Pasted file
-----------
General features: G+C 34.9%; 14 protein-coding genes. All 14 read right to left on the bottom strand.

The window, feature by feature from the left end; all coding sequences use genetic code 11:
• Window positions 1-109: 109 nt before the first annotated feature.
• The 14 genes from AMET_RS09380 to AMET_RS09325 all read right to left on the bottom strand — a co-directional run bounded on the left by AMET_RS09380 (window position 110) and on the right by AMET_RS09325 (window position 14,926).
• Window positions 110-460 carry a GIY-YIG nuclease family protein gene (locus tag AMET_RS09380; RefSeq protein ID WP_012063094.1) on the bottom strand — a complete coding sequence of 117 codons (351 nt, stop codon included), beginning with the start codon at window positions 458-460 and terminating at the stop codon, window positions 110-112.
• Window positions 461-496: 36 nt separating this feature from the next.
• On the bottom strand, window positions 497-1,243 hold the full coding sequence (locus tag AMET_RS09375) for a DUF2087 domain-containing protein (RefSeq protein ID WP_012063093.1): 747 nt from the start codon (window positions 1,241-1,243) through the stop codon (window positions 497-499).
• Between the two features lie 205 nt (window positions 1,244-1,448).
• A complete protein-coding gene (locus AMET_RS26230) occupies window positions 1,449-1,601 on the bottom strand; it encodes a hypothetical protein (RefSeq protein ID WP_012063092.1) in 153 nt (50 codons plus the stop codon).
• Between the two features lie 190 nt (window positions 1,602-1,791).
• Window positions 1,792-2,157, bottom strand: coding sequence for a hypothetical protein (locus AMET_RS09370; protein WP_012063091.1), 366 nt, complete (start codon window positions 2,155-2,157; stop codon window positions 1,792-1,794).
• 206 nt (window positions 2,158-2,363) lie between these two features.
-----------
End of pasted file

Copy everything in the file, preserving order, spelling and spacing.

General features: G+C 34.9%; 14 protein-coding genes. All 14 read right to left on the bottom strand.

The window, feature by feature from the left end; all coding sequences use genetic code 11:
• Window positions 1-109: 109 nt before the first annotated feature.
• The 14 genes from AMET_RS09380 to AMET_RS09325 all read right to left on the bottom strand — a co-directional run bounded on the left by AMET_RS09380 (window position 110) and on the right by AMET_RS09325 (window position 14,926).
• Window positions 110-460 carry a GIY-YIG nuclease family protein gene (locus tag AMET_RS09380; RefSeq protein ID WP_012063094.1) on the bottom strand — a complete coding sequence of 117 codons (351 nt, stop codon included), beginning with the start codon at window positions 458-460 and terminating at the stop codon, window positions 110-112.
• Window positions 461-496: 36 nt separating this feature from the next.
• On the bottom strand, window positions 497-1,243 hold the full coding sequence (locus tag AMET_RS09375) for a DUF2087 domain-containing protein (RefSeq protein ID WP_012063093.1): 747 nt from the start codon (window positions 1,241-1,243) through the stop codon (window positions 497-499).
• Between the two features lie 205 nt (window positions 1,244-1,448).
• A complete protein-coding gene (locus AMET_RS26230) occupies window positions 1,449-1,601 on the bottom strand; it encodes a hypothetical protein (RefSeq protein ID WP_012063092.1) in 153 nt (50 codons plus the stop codon).
• Between the two features lie 190 nt (window positions 1,602-1,791).
• Window positions 1,792-2,157, bottom strand: coding sequence for a hypothetical protein (locus AMET_RS09370; protein WP_012063091.1), 366 nt, complete (start codon window positions 2,155-2,157; stop codon window positions 1,792-1,794).
• 206 nt (window positions 2,158-2,363) lie between these two features.